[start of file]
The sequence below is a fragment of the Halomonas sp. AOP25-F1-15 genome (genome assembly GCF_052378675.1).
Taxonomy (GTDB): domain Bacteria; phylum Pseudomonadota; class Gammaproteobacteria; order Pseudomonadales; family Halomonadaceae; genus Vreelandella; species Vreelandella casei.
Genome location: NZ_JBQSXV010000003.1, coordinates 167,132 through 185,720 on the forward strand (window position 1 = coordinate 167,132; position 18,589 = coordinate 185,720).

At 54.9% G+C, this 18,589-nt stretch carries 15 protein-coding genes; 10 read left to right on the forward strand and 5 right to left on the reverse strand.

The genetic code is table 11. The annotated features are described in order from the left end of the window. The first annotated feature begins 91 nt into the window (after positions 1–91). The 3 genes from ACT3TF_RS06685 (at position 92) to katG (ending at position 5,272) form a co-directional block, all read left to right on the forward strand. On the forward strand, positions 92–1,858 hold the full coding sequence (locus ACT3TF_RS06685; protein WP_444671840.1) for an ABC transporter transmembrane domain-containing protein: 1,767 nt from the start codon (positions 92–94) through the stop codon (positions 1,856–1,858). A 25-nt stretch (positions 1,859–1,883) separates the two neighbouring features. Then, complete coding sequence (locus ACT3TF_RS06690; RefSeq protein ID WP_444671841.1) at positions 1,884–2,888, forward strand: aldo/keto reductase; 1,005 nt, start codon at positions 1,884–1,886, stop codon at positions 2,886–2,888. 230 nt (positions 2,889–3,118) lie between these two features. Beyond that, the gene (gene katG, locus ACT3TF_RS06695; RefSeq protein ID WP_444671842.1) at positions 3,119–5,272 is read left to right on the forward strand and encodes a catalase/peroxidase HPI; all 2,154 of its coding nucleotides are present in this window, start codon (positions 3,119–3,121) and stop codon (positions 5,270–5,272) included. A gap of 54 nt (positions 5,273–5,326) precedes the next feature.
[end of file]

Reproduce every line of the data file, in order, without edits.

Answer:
The sequence below is a fragment of the Halomonas sp. AOP25-F1-15 genome (genome assembly GCF_052378675.1).
Taxonomy (GTDB): domain Bacteria; phylum Pseudomonadota; class Gammaproteobacteria; order Pseudomonadales; family Halomonadaceae; genus Vreelandella; species Vreelandella casei.
Genome location: NZ_JBQSXV010000003.1, coordinates 167,132 through 185,720 on the forward strand (window position 1 = coordinate 167,132; position 18,589 = coordinate 185,720).

At 54.9% G+C, this 18,589-nt stretch carries 15 protein-coding genes; 10 read left to right on the forward strand and 5 right to left on the reverse strand.

The genetic code is table 11. The annotated features are described in order from the left end of the window. The first annotated feature begins 91 nt into the window (after positions 1–91). The 3 genes from ACT3TF_RS06685 (at position 92) to katG (ending at position 5,272) form a co-directional block, all read left to right on the forward strand. On the forward strand, positions 92–1,858 hold the full coding sequence (locus ACT3TF_RS06685; protein WP_444671840.1) for an ABC transporter transmembrane domain-containing protein: 1,767 nt from the start codon (positions 92–94) through the stop codon (positions 1,856–1,858). A 25-nt stretch (positions 1,859–1,883) separates the two neighbouring features. Then, complete coding sequence (locus ACT3TF_RS06690; RefSeq protein ID WP_444671841.1) at positions 1,884–2,888, forward strand: aldo/keto reductase; 1,005 nt, start codon at positions 1,884–1,886, stop codon at positions 2,886–2,888. 230 nt (positions 2,889–3,118) lie between these two features. Beyond that, the gene (gene katG, locus ACT3TF_RS06695; RefSeq protein ID WP_444671842.1) at positions 3,119–5,272 is read left to right on the forward strand and encodes a catalase/peroxidase HPI; all 2,154 of its coding nucleotides are present in this window, start codon (positions 3,119–3,121) and stop codon (positions 5,270–5,272) included. A gap of 54 nt (positions 5,273–5,326) precedes the next feature.